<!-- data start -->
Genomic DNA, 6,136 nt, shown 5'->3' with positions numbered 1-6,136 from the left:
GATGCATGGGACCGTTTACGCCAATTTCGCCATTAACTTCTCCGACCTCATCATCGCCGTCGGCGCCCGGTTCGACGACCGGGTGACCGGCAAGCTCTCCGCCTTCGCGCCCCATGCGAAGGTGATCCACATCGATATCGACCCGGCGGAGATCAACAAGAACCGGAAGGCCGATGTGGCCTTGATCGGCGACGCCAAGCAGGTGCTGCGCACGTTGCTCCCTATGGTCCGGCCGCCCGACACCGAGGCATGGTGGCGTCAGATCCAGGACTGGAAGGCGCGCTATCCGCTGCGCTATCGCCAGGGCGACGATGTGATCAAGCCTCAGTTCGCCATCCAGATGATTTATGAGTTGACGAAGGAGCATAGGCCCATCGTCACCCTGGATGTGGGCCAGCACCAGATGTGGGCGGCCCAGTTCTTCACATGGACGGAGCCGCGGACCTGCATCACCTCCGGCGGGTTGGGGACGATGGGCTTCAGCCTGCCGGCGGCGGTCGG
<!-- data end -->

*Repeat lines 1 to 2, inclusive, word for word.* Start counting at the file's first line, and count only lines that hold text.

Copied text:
Genomic DNA, 6,136 nt, shown 5'->3' with positions numbered 1-6,136 from the left:
GATGCATGGGACCGTTTACGCCAATTTCGCCATTAACTTCTCCGACCTCATCATCGCCGTCGGCGCCCGGTTCGACGACCGGGTGACCGGCAAGCTCTCCGCCTTCGCGCCCCATGCGAAGGTGATCCACATCGATATCGACCCGGCGGAGATCAACAAGAACCGGAAGGCCGATGTGGCCTTGATCGGCGACGCCAAGCAGGTGCTGCGCACGTTGCTCCCTATGGTCCGGCCGCCCGACACCGAGGCATGGTGGCGTCAGATCCAGGACTGGAAGGCGCGCTATCCGCTGCGCTATCGCCAGGGCGACGATGTGATCAAGCCTCAGTTCGCCATCCAGATGATTTATGAGTTGACGAAGGAGCATAGGCCCATCGTCACCCTGGATGTGGGCCAGCACCAGATGTGGGCGGCCCAGTTCTTCACATGGACGGAGCCGCGGACCTGCATCACCTCCGGCGGGTTGGGGACGATGGGCTTCAGCCTGCCGGCGGCGGTCGG